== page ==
ByLewis Jefferies, writer at
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Lewis Jefferies

Doctor Who is known for its quirky characters, terrifying creatures and stunning landscapes, but even more special is when the Doctor's newest companion steps into the TARDIS for the very first time. Since Doctor Who was revived back in 2005, the Doctor's companions usually stumble into the blue box, and their jaw instantly drops with shock. Following their shock encounter, the companion darts back out of the TARDIS to run around the exterior of it, to then realize it is much bigger on the inside.

However, the current companion, Bill Potts (played by Pearl Mackie) was introduced to the TARDIS in such a unique way that the BBC will never do it again. But why?

A Risky But Successful Idea

'Doctor Who' [Credit: BBC]
'Doctor Who' [Credit: BBC]

When Bill first saw the iconic blue telephone box, she was lead to believe that the TARDIS was just there for display, and a crane was used to place it in the Doctor's university office. However, when the Doctor's office became under attack by the water creature known as the Pilot, the Doctor and Bill had no option but to escape his office and the Pilot via the TARDIS.

Panicking because she thinks anything can get through the wooden doors with windows, Bill's life is about to change forever. Interestingly, the BBC used a very specific camera angle for this scene they've revealed they'll never attempt to do again.

When the Doctor and Bill enter the TARDIS, it is pitch black. The Doctor has all the lights switched off, which is rare. This is because he hasn't used his time machine in a long while due to being a lecturer at Bill's university. As the scene promptly continues, the camera pans back to the rear end of the TARDIS as the lights begin to gradually flick on.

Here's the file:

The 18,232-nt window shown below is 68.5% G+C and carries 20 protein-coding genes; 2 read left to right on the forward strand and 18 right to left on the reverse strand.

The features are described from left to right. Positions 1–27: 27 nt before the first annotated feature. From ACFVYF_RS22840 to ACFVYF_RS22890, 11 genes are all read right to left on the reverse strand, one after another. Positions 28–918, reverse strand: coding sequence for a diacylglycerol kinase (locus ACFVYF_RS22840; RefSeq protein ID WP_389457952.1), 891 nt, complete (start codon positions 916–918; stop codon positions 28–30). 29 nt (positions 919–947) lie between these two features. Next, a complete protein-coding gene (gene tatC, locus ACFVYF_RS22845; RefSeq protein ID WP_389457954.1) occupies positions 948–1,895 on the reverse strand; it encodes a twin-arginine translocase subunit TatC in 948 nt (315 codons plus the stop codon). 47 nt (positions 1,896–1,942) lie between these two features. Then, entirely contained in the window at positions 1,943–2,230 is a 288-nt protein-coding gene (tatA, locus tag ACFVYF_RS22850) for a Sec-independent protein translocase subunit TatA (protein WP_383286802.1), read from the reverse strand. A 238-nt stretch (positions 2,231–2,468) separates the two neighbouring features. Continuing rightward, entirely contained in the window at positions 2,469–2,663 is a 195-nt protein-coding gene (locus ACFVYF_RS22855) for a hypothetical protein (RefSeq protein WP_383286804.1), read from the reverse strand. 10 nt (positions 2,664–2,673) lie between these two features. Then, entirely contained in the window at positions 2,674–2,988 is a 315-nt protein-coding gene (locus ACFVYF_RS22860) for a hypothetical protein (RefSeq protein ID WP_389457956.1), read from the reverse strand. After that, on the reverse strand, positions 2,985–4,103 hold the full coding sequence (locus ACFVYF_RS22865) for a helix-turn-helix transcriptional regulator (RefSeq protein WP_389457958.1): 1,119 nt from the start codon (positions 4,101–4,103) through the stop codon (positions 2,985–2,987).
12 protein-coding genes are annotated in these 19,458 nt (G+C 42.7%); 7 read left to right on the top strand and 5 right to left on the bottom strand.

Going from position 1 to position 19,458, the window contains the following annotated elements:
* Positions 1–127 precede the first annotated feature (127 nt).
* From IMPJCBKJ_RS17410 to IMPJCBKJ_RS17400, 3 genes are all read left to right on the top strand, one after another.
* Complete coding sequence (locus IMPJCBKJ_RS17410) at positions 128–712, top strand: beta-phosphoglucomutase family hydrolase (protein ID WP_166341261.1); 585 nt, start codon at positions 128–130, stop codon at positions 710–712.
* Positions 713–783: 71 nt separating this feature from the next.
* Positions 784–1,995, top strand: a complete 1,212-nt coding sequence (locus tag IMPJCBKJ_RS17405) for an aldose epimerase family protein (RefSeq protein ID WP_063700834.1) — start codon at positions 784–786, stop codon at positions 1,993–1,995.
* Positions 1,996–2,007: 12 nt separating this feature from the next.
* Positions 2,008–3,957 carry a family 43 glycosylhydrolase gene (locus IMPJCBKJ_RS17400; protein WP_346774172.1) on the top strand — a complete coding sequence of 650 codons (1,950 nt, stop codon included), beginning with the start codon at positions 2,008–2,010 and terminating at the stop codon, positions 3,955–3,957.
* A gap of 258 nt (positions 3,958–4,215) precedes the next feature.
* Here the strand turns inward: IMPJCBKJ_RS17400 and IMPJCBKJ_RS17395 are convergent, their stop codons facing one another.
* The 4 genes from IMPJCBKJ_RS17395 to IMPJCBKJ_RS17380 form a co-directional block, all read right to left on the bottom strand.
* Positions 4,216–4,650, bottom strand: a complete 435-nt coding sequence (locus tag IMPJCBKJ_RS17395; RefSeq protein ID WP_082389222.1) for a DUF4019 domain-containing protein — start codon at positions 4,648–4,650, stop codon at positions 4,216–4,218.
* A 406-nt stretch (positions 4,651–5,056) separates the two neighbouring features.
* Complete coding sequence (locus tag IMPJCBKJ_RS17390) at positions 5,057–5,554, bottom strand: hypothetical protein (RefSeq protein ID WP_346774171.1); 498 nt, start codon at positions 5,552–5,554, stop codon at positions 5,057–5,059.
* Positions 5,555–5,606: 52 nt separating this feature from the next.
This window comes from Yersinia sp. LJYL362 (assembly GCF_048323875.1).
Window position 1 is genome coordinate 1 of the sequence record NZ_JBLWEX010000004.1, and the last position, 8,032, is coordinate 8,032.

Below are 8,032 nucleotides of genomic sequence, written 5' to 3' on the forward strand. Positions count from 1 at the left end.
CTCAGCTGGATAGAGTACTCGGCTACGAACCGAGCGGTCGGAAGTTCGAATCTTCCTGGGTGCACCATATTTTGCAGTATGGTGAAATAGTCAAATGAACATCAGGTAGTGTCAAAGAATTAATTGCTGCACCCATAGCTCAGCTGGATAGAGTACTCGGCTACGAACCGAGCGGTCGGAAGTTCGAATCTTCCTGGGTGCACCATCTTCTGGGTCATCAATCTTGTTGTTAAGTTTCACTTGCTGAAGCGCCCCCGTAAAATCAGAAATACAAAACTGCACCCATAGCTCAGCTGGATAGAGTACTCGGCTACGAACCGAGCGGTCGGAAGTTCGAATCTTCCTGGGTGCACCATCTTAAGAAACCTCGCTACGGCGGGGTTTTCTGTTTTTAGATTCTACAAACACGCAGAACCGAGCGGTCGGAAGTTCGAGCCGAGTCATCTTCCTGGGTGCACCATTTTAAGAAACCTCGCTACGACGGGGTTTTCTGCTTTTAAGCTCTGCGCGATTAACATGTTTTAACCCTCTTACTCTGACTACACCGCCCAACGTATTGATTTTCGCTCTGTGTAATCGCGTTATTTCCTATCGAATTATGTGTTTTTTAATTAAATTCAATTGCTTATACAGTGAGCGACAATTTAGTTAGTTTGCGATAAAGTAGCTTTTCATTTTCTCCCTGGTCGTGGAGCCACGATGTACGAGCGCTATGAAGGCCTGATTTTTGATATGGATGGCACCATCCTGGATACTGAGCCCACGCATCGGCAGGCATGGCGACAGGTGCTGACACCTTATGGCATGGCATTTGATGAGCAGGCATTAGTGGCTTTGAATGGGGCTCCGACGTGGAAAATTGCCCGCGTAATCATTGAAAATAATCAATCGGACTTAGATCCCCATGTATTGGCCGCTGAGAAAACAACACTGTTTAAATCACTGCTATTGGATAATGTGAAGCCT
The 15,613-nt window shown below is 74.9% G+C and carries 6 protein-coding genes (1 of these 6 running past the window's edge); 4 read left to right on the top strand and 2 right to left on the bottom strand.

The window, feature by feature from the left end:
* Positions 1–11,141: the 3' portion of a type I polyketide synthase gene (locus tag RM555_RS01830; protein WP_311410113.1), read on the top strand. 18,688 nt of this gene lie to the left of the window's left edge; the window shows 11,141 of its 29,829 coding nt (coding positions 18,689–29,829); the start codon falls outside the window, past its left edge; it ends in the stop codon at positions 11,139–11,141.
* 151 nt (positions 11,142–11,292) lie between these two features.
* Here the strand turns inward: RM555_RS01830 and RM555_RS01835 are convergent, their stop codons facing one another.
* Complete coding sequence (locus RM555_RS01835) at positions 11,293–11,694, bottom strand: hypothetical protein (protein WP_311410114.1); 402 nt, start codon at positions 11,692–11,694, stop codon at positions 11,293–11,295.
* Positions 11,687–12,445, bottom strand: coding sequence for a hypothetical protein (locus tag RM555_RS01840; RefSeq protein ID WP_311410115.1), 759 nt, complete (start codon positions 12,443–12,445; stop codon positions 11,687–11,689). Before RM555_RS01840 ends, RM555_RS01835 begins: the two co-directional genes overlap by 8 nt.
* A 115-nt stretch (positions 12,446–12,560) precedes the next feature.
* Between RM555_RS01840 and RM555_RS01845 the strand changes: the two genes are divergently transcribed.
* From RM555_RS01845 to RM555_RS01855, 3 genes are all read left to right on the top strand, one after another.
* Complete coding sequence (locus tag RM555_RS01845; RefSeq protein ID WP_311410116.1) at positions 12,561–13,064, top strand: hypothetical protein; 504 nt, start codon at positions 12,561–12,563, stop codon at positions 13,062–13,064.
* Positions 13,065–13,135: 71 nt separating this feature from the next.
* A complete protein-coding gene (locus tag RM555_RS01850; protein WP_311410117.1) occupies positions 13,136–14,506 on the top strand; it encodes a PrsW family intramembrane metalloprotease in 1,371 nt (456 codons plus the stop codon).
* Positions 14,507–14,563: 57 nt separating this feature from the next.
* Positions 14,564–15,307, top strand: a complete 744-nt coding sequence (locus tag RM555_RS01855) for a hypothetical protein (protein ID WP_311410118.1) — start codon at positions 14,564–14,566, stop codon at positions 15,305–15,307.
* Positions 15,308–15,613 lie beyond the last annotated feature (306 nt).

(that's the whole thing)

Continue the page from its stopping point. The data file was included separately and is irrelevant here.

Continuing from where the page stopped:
As fantastic as this camera angle is, it has been said it is unlikely to ever happen again. In order for the shot to be carried out, a large section of the TARDIS set was dismantled. This was so camera operators could be sat at the back waiting for the camera to arrive. A zip line was then hung up through the studio, upon which the camera would swing, revealing the marvelous TARDIS interior. While this shot was quite risky, the showrunners were very pleased with how it turned out and that no one was hurt in the process.

Also, it was revealed that the bright, neon lights in the TARDIS studio take a rather long time to switch off and then quickly switch on again. The crew were limited to the amount of times they could carry out this creative angle, primarily because continuous retakes would risk blowing a bulb somewhere in the studio, meaning less shooting time.

Final Thoughts

With this shot only happening once on Doctor Who, it's clear that it will be extremely difficult to top this sequence. That is, unless incoming showrunner Chris Chibnall has something even more impressive lined up.

Peter Capaldi makes his final appearance as the Doctor this Christmas in "Twice Upon A Time." What was your favorite Bill Potts moment and why? Sound off in the comments!


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